4.5.0.     Relationship between Age and Haematological Parameters in the Subjects
4.5.1.     Relationship between Age and Haematological Parameters in the Controls
4.6.0.     Prevalence of Different Levels of  CD4 Counts in the Subjects
4.7.0.     Relationship between Levels of Haematological Parameters and CD4 Counts of the
4.8.0.     Relationship between Levels of Haemoglobin Concentrations and CD4 Counts of the
4.8.1.     Relationship between Levels of Absolute Neutrophil Counts and CD4 Counts of the
4.8.2.      Relationship between Levels of Platelet Counts and CD4 Counts of the Subjects

Chapter Five: Discussions, Conclusion and Recommendation
5.1.0.   References
 5.2.0   Appendices

The Human Immunodeficiency Virus (HIV) is one of the most important emerging infections of this century. The HIV infection causes the Acquired Immunodeficiency Syndrome (AIDS), which is a systemic disorder characterized by deficiency in cellular immune responses. It is probably one of the diseases with multiple impacts on persons, families, communities and the entire society. Over 3 million children were noted to be living with HIV around the world at the end of 2013 (UNAIDS, 2014).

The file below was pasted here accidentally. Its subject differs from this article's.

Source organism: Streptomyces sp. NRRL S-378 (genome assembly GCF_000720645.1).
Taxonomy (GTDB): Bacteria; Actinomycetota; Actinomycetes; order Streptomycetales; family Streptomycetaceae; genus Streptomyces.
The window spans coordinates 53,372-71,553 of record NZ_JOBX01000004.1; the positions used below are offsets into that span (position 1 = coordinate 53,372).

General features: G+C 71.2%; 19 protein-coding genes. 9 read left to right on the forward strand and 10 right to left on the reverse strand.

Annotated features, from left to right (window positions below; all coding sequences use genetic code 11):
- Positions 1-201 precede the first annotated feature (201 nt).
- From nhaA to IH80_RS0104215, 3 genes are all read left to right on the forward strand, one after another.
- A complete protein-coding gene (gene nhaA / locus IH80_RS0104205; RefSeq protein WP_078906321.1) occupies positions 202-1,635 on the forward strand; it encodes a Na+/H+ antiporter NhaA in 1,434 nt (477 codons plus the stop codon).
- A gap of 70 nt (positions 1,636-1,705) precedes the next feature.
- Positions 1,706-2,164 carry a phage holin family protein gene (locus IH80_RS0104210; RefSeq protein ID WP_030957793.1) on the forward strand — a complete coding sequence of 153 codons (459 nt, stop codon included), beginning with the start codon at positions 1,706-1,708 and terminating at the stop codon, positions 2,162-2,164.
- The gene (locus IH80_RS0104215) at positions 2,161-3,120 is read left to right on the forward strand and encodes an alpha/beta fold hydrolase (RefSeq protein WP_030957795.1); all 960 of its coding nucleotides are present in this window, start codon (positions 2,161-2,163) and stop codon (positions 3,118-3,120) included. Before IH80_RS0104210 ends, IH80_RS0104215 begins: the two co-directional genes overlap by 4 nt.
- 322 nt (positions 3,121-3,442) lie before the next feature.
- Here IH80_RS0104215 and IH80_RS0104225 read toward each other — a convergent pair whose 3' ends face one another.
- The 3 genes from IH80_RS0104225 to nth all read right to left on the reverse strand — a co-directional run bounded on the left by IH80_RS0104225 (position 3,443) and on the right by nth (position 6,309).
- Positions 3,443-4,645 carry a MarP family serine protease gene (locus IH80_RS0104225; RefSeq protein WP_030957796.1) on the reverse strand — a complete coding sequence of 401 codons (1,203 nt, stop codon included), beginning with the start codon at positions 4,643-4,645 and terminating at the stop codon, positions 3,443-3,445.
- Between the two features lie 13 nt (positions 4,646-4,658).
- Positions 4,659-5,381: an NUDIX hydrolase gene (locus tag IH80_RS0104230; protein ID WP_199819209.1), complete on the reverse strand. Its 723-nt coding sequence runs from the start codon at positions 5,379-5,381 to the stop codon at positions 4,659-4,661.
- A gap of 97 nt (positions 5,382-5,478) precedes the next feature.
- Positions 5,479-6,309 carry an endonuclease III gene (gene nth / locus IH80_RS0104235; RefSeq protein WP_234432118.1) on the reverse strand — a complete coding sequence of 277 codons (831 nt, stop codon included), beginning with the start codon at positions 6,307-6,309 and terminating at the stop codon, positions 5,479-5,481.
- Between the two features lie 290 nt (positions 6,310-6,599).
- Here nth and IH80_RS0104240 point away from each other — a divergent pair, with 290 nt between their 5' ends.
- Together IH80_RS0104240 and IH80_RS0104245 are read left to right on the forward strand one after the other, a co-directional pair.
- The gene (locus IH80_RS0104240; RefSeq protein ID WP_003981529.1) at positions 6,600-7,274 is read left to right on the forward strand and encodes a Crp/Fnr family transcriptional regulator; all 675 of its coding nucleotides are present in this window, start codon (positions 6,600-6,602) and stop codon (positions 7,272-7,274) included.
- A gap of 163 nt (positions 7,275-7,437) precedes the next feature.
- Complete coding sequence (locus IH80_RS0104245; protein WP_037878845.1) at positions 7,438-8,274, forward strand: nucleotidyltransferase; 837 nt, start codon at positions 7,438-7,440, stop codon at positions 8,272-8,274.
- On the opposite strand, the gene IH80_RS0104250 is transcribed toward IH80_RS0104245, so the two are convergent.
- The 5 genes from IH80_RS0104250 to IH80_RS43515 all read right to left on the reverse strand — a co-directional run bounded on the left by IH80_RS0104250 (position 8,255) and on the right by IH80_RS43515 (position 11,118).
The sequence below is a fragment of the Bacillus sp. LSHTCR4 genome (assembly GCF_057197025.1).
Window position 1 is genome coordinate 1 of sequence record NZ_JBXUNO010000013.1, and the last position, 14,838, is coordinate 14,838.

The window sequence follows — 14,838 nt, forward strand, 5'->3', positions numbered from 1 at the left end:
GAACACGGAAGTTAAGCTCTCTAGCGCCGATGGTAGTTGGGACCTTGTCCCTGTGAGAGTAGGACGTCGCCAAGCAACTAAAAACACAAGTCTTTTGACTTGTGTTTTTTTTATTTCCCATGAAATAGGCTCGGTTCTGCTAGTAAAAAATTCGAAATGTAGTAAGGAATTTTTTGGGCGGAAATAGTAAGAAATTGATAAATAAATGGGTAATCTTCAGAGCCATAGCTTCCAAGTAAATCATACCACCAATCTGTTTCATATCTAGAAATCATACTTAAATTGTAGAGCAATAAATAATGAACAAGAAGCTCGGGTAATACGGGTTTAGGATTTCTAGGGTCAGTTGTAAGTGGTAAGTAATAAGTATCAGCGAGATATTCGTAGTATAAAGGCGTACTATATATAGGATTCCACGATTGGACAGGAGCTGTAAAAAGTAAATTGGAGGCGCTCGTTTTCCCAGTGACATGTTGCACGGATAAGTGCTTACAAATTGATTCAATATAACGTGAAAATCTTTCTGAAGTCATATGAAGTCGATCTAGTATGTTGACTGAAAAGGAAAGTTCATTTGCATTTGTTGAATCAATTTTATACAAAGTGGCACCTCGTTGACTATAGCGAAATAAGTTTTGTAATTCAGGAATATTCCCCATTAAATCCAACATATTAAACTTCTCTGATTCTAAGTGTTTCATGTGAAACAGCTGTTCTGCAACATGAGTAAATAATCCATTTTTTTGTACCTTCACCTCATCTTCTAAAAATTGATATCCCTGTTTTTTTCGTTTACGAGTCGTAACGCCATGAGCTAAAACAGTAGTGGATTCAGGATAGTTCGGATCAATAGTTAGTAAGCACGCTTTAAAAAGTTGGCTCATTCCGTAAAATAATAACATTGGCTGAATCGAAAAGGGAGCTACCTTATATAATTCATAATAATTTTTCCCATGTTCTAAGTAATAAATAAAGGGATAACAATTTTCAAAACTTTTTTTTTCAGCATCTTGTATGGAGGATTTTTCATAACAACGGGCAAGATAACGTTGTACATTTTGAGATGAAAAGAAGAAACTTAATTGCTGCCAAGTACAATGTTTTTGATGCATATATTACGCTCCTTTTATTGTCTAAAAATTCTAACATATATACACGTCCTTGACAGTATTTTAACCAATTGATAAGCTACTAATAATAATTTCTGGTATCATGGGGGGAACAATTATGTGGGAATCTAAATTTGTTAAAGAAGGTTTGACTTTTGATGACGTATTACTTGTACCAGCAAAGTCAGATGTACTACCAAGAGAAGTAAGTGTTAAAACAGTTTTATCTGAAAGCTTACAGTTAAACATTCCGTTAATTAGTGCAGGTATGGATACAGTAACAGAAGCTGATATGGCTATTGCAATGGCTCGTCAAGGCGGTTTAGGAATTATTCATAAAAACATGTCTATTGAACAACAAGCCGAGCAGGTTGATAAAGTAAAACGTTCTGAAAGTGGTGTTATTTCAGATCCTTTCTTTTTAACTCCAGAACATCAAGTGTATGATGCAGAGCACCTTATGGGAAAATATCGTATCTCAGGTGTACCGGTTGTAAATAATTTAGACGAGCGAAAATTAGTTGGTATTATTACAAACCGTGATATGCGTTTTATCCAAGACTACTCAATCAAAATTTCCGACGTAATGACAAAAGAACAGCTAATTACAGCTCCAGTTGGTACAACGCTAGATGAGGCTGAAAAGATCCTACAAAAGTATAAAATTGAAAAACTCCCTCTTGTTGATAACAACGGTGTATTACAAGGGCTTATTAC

Haematological complications have been documented to be the second most common causes of morbidity and mortality in HIV positive persons (Adetifa et al, 2006). A variety of haematological manifestations is seen at every stage of HIV and often life-threatening and impairs the quality of life of these patients (Coyle, 1997). Haematological abnormalities have been documented as strong independent predictors of morbidity and mortality in HIV infected children (Coyle, 1997).   Although it is not part of the criteria for initiating therapy nor used by the World Health Organization (WHO) for staging HIV, peripheral blood cell abnormalities in an abnormal haemogram are important prognostic tools for morbidity in HIV infection and AIDS (Coyle, 1997). Haematological manifestations in HIV infected patients often pose a great challenge in the comprehensive management of such patients and may cause symptoms that are life-threatening and impair the quality of life of these patients (Volberding, 2003; Baker, 2003; Levine, 2003). These complications in HIV infected ART-naïve patients usually result in poor ART- treatment outcome when they will eventually become eligible for ART and strongly predict poor prognosis and increase mortality (Liebman, 2008). These complications when present must be addressed appropriately and in good time.